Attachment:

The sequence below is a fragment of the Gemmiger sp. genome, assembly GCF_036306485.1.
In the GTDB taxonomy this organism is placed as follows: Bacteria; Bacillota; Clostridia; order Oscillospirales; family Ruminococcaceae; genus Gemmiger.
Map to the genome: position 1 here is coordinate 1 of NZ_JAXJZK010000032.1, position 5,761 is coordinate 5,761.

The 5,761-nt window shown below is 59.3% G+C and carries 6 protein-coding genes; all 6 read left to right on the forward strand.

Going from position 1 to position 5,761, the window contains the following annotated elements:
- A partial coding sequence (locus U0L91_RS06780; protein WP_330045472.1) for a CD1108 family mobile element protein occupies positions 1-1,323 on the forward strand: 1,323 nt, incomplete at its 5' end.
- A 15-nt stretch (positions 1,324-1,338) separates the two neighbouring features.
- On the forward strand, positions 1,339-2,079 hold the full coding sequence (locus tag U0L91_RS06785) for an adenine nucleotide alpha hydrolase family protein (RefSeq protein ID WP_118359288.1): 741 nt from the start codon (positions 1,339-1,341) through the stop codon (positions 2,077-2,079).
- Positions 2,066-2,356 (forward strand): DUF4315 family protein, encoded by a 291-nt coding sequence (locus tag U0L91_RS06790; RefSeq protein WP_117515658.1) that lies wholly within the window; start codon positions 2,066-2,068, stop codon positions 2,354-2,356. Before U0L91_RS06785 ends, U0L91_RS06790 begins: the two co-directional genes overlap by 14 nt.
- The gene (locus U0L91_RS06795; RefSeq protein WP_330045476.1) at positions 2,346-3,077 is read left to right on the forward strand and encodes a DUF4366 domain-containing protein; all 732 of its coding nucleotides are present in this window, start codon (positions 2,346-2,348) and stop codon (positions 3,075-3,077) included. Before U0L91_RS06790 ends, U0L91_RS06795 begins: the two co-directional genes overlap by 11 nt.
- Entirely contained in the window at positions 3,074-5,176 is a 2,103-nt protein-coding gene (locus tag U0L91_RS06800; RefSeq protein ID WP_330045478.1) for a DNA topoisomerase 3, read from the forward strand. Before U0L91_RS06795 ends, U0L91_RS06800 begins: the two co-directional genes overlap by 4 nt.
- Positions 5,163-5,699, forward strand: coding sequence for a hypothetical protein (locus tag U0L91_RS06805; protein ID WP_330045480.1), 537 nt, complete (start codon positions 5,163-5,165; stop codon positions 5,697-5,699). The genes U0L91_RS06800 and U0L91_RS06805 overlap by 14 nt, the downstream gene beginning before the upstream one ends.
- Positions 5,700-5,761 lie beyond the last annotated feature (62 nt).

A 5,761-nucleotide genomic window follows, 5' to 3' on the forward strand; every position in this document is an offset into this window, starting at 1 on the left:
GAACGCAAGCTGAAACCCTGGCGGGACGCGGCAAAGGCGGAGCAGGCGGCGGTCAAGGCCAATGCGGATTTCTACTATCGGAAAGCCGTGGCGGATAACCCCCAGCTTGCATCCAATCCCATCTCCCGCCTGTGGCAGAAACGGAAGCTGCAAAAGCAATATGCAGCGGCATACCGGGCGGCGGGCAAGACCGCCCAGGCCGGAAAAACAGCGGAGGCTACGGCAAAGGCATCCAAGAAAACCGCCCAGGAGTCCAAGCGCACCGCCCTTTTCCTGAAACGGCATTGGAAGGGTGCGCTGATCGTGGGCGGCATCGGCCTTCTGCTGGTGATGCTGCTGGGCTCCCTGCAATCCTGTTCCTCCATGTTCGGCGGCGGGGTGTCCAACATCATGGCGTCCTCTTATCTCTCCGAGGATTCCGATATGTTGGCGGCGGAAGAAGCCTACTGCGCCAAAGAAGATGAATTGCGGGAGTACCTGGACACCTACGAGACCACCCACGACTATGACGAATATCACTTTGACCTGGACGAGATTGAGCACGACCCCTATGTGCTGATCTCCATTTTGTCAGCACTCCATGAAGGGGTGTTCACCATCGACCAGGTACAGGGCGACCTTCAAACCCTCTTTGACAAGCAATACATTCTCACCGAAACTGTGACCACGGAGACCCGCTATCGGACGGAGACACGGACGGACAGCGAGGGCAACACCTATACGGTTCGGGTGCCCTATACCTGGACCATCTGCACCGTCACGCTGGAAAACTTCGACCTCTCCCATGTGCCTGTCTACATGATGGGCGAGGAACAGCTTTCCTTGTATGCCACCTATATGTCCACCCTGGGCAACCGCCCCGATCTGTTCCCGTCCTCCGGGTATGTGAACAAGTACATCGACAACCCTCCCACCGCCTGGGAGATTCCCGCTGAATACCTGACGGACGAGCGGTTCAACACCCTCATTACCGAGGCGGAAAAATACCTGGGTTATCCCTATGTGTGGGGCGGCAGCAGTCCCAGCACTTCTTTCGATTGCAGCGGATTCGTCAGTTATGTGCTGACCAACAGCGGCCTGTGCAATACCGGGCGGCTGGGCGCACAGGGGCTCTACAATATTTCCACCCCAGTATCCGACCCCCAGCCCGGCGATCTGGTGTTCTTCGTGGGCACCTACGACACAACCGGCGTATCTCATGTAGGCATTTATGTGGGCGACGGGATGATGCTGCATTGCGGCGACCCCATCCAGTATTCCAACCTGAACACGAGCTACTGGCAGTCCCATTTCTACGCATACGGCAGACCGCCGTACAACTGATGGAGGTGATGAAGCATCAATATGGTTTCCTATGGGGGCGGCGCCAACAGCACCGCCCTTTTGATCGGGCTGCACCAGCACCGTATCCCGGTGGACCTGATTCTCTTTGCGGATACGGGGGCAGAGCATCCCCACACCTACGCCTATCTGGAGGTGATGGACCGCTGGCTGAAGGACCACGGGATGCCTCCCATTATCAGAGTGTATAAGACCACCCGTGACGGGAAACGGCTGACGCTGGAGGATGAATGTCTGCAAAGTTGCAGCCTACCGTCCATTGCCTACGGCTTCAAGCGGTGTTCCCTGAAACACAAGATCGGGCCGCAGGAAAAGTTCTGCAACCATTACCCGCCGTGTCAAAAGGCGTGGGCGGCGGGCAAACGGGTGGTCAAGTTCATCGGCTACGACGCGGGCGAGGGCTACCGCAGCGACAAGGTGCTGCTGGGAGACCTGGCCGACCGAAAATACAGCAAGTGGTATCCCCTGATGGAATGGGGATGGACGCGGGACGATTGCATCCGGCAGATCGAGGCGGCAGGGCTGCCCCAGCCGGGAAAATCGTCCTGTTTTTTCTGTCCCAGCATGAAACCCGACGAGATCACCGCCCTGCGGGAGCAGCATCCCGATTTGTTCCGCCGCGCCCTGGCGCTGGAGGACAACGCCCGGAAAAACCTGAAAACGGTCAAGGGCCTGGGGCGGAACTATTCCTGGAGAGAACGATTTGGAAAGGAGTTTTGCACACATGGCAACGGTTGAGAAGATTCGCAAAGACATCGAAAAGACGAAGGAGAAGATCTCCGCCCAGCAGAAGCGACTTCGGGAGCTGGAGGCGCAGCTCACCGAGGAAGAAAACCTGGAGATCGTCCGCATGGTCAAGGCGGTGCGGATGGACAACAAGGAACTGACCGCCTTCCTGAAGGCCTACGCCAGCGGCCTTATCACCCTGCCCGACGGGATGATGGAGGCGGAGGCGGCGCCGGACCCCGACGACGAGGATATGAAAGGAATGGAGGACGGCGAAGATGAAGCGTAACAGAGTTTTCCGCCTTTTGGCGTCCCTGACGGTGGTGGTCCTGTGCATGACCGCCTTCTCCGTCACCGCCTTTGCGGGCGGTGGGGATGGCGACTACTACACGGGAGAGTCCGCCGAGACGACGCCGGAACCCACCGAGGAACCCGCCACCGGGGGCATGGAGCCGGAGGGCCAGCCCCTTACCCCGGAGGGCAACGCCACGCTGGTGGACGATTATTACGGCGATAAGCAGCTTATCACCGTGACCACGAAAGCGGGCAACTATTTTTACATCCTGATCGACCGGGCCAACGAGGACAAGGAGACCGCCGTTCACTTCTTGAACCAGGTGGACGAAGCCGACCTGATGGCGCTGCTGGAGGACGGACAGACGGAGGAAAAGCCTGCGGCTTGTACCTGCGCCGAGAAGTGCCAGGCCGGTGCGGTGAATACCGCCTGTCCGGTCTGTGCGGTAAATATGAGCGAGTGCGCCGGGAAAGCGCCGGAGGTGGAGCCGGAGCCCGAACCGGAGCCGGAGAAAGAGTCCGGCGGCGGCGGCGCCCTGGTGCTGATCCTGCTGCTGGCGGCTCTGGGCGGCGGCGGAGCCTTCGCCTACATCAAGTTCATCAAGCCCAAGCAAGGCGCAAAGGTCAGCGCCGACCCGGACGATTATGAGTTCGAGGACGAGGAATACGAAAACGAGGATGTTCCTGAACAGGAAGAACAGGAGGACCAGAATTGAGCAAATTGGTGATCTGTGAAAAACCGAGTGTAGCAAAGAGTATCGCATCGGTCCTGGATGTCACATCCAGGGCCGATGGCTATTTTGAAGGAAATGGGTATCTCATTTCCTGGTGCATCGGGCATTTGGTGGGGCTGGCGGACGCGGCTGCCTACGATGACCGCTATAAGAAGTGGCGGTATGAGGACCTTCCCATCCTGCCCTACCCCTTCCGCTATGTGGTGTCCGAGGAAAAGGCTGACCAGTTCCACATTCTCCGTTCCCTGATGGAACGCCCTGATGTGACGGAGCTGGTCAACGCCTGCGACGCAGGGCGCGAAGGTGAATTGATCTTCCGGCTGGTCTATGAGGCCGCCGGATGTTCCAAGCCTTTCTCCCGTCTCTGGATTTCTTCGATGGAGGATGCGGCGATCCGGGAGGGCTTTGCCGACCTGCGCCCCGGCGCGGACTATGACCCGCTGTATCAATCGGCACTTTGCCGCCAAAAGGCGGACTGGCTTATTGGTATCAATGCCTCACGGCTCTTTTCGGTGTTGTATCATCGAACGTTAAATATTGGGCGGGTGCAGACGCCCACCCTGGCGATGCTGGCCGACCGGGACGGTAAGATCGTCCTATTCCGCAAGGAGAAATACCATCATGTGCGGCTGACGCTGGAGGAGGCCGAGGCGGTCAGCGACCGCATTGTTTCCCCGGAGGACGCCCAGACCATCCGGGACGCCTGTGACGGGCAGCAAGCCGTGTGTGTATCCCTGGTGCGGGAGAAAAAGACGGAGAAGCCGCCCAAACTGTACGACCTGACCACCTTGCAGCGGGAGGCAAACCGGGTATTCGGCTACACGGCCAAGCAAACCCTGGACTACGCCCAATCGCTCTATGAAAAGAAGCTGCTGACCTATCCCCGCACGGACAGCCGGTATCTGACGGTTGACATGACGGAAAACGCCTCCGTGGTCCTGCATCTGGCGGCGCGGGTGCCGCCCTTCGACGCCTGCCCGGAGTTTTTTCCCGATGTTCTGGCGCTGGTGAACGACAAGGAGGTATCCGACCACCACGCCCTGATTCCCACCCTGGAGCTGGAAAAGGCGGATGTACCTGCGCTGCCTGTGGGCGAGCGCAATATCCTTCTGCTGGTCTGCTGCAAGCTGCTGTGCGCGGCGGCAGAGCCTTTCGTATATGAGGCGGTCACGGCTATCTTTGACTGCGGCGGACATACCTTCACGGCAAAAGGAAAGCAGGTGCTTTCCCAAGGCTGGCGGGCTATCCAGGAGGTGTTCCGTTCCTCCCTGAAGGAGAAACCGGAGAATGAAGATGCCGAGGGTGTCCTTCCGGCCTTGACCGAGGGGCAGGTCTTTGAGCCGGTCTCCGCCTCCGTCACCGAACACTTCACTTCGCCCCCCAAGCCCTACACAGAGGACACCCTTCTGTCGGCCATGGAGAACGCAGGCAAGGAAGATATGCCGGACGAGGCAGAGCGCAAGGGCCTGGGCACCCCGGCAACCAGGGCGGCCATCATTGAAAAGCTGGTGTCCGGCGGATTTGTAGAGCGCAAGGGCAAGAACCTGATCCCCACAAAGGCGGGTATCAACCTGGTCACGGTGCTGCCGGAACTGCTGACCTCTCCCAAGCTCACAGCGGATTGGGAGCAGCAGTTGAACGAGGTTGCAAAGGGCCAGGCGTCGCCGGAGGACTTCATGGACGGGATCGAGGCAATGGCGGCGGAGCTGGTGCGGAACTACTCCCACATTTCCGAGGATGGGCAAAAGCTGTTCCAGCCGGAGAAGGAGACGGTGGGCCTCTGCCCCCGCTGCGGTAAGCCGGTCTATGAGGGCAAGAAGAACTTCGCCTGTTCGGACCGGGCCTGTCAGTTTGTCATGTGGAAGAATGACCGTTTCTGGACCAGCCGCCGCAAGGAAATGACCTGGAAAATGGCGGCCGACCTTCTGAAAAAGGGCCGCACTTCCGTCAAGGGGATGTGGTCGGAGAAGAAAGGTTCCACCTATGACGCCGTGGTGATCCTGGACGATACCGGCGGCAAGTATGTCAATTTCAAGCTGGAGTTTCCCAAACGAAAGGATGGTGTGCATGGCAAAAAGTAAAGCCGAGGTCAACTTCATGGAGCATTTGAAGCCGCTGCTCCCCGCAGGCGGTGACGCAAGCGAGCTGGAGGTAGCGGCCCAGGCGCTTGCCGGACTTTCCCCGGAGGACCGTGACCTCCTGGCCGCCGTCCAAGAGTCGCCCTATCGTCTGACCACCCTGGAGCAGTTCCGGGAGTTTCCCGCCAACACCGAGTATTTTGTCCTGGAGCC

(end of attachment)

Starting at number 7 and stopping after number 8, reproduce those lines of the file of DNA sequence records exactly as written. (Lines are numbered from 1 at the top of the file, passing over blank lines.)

- A 15-nt stretch (positions 1,324-1,338) separates the two neighbouring features.
- On the forward strand, positions 1,339-2,079 hold the full coding sequence (locus tag U0L91_RS06785) for an adenine nucleotide alpha hydrolase family protein (RefSeq protein ID WP_118359288.1): 741 nt from the start codon (positions 1,339-1,341) through the stop codon (positions 2,077-2,079).